1. Investigate the instruction set and architectural features of a modern RISC processor such as the Digital Equipment Corporation Alpha or Motorola/IBM PowerPC. In what ways does it differ from the architecture of the Intel Pentium processor family?
The main difference between the architectures of Digital Equipment Corporation’s (DEC) Alpha and Intel’s Pentium processors are the instruction sets. In this paper I intend on defining both RISC and CISC processors. In doing this I will be comparing DEC’s Alpha 21164 (a microprocessor that implements the Alpha architecture) and also Intel’s Pentium processors (from the Pentium-R through the Pentium II).
Reduced Instruction Set Computing or RISC processing is a CPU architecture with an instruction set that eliminates some (but not all) complex instructions by pairing down and reducing them in complexity so that instructions can be performed in a single processor cycle. This is accomplished through high-level compilers that breakdown the more complex, less frequently used instructions into simpler instructions. Thus, allowing the RISC architecture to im-plement a smaller instruction set that utilizes more registers and eliminating the need for microcode.
“The Alpha architecture is a 64-bit load and store RISC architecture designed with particular emphasis on speed, multiple instruction issue, multiple processors, and software migration from many operating systems.” (1, pg. 1-1) Most recent CPU designs are superscalar and superpipelined. Superscalar means that the architecture provides two pipelines for executing multiple instructions in parallel. Superpipelining increases the number of pipeline stages, allowing for results from either pipeline to be simultaneously used to avoid stalls thus, improving data flow by removing data dependency. “The 21164 microprocessor is a superscalar pipelined processor manufactured using 0.5-micron CMOS (Complementary Metal Oxide Semi-conductor) technology.” (1, pg.1-3) The Alpha 21164 can issue four instructions in a single clock cycle. This combined with the low-latency and/or high-throughput features in the instruction issue unit and the on-chip components of the memory subsystem reduce the average cycles per instruction. All data manipulation is done between registers. The registers are 64 bits in length and all instructions are 32 bits in length. Memory operations are either load or store operations.
Since many early computers had extremely limited memory and processing power, complex instruction sets were developed. Complex instruction computing or CISC processing is a CPU architecture in which a large number of instructions are hardcoded into the chip. Intel’s Pentium processors still adhere to this philosophy.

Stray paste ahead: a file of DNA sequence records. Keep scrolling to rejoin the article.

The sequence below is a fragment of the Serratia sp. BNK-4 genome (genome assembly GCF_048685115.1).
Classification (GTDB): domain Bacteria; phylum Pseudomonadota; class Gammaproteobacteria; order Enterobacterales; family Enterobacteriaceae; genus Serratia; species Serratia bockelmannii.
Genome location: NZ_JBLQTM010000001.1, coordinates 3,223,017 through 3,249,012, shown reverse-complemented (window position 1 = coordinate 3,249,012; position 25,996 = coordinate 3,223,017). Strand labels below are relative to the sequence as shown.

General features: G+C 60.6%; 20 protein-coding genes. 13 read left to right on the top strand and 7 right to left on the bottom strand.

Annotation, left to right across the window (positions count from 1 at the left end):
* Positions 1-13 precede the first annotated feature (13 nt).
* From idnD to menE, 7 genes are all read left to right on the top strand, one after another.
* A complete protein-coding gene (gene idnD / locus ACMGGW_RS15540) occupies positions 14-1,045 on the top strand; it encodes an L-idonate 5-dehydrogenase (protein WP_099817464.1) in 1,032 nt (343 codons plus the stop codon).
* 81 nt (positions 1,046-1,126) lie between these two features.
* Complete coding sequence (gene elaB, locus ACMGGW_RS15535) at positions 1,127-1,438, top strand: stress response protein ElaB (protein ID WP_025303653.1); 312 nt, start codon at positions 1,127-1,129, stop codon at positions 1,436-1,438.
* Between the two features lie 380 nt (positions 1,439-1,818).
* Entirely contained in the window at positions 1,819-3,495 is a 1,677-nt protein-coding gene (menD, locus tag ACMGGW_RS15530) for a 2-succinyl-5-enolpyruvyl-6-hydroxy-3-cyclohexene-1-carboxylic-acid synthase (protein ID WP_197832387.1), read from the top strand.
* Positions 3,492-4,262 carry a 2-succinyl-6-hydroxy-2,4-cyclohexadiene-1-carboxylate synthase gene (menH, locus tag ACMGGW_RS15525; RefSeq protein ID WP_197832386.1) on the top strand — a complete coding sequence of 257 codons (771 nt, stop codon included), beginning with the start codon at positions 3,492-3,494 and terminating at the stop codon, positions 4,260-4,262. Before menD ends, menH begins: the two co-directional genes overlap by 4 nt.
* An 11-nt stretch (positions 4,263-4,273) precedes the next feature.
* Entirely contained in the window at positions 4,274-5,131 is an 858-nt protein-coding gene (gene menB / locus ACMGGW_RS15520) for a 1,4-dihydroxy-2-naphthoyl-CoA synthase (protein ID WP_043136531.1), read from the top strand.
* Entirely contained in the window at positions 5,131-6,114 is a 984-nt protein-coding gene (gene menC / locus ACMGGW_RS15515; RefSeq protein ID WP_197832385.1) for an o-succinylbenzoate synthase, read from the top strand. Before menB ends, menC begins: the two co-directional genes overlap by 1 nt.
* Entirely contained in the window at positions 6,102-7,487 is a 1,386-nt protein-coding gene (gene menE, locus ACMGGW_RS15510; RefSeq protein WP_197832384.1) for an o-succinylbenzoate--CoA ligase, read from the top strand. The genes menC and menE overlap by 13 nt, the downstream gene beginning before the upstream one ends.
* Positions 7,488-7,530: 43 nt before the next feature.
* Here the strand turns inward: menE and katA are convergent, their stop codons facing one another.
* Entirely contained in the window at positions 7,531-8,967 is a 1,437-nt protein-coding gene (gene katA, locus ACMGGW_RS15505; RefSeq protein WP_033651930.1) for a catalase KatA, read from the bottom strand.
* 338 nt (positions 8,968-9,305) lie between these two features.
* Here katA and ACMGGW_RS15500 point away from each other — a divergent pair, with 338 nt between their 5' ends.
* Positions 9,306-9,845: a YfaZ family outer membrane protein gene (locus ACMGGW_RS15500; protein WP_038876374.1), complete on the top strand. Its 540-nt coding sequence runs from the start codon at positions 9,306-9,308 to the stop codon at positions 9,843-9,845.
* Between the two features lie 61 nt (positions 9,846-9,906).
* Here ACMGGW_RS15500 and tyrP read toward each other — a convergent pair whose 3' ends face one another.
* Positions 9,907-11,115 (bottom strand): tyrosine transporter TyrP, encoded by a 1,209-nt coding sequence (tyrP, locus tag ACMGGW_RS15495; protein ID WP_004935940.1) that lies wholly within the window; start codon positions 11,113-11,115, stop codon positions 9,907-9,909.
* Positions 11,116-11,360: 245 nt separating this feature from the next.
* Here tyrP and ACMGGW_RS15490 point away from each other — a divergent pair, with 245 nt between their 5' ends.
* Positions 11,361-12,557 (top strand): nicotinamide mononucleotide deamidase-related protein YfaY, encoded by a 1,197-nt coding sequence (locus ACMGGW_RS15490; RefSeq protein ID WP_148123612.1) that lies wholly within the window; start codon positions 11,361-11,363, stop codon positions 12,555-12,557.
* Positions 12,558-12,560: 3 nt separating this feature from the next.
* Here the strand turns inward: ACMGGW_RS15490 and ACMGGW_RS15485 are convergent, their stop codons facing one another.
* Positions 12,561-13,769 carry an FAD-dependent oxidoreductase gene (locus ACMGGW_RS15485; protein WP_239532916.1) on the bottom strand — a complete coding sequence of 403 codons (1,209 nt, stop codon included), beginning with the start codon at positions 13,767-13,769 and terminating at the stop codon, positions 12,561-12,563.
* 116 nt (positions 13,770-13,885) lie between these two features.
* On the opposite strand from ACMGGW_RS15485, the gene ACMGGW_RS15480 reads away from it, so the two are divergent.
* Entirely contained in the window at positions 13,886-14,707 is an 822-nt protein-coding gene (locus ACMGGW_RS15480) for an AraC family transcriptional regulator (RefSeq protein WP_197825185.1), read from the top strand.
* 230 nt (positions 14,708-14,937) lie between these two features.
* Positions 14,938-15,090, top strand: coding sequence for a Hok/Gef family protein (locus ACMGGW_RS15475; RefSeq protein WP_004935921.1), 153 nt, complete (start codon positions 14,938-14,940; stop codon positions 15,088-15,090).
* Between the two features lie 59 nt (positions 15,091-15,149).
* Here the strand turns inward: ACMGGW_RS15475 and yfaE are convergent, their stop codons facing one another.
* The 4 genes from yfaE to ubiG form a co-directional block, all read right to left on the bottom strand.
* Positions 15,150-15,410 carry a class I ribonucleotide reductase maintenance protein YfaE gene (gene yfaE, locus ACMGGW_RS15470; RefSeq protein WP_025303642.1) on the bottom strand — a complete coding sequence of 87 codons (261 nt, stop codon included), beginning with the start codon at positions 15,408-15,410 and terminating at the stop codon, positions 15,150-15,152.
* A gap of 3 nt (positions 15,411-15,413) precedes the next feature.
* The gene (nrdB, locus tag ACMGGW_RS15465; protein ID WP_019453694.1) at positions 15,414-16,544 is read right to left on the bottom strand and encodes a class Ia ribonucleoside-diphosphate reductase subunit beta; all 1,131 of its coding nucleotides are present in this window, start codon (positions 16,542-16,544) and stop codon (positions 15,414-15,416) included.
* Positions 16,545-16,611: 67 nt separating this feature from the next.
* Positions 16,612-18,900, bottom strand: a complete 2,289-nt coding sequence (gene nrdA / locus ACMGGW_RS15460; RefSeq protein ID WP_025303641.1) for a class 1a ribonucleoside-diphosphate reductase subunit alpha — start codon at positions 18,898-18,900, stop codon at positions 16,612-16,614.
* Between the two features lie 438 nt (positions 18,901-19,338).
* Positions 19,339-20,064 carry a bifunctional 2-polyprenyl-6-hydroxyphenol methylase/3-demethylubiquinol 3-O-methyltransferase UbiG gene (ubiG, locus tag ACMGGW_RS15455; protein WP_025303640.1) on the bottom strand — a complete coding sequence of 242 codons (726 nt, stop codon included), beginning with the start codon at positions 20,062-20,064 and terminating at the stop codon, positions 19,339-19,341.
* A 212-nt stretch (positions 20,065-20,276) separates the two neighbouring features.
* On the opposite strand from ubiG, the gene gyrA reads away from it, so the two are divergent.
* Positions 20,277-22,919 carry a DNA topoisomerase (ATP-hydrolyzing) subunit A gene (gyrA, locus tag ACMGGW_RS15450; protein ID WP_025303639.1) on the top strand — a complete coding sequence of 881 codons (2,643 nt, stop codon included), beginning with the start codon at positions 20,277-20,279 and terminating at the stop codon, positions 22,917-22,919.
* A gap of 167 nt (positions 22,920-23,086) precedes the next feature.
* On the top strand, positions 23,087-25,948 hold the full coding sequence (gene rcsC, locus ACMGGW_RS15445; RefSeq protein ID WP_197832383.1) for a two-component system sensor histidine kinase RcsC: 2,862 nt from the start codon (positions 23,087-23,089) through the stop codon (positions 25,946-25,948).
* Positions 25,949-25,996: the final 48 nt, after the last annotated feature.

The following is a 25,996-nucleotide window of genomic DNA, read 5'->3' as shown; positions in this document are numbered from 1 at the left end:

The Pentium processor was Intel’s first CPU to employ superscalar architecture. With its 3.3 million transistors it is able to execute two instructions per clock cycle resulting in twice the integer performance relative of an Intel 486 CPU running at the same frequency. Pentium also employed on-chip dual-processing support as well as an onboard interrupt controller.
Next came the Pentium Pro, which introduced dynamic execution technology that pre-dicts the program flow through multiple branches. Multiple branch prediction lets the CPU pre-fetch possible next instructions rather than waiting for the outcome. This technology can actually change the order of executed instructions based on analyzed data dependencies, which in turn provides optimum execution speed. However, the Pentium Pro was only available in speeds from 150MHz to 200MHz and has only 16KB of internal cache (half as much as the MMX).
In 1997 Intel introduced the Pentium MMX processor. The MMX processor added1.2 million more transistors (4.5 million total) and also SIMD technology (Single Instruction, Multiple Data). SIMD technology included 57 new instructions, 4 new data types and eight 64-bit registers.
As in the original Pentium, the MMX Pentium provides both a fixed-point integer data path that allows up to two operations to be executed simultaneously, and a floating point data path that allows one operation to be performed at a time. In addition, the MMX Pentium provides a new MMX data path that allows up to two MMX operations to execute simultaneously, or up to one MMX operation and one integer operation (in the integer data path) to execute simultaneously. The inte-ger data path includes two ALUs and supports operations on 8-, 16-, and 32-bit integers. (4)
The MMX processor is available in speeds from 166MHz to 333MHz.
Finally the Pentium II processor combines the best features of both the Pentium Pro and Pentium MMX on one chip. Including a 64-bit dual independent bus (system bus & cache bus) enhances performance. This was first realized on the Pentium Pro, the pipelined system bus en-ables multiple simultaneous transactions, which accelerates the flow of information within the system and boosts overall performance. Another feature stemming from the Pentium Pro is Dynamic Execution Technology (changing the order of executed instructions based on data dependencies). With its 7.5 million transistors the Pentium II processors can handle up to 64GB of RAM. “The independent cache bus runs at half the CPU clock, giving a bus speed of 166MHz with a 333MHz processor.” (2)
In short, modern RISC processors such as the DEC Alpha 21164 execute many simple instructions by using more registers. RISC processors are able to execute the instructions rela-tively fast due to the use of fixed length instructions. The Alpha for example requires that all instructions are 32 bits in length. Each instruction is loaded and executed before the next. CISC processors on the other hand, deal with variable length instructions and typically become bloated or bogged down by complicating the job of the control unit. Intel seems to have gotten around this inconvenience by implementing Dynamic Execution Technology and dual independent buses.
1. Choose a commonly used microprocessor such as the Intel Pentium, the DEC Alpha, or the IBM/Motorola PowerPC. What data types are supported? How many bits are used to store each data type? How is each data type internally represented?
Through researching Digital Equipment Corporation’s (DEC) Alpha processor I found that the following data types are supported within its architecture: integer, and floating point formats for both IEEE and VAX. I intend to briefly explain what each data type is, how many bits are used to store, and how each data type is internally represented specifically within the DEC Alpha 21164.
The basic addressable unit in the Alpha architecture is the 8-bit byte. Virtual addresses are 64 bits long, however, the Alpha may support a smaller virtual address space of at least 43 bits. These virtual addresses are translated into physical memory addresses by the memory management mechanism. The following data types are described in terms of little-endian byte addressing, meaning; the bytes are numbered from right to left. Implementations may also include support for big-endian byte addressing (bytes numbered from left to right).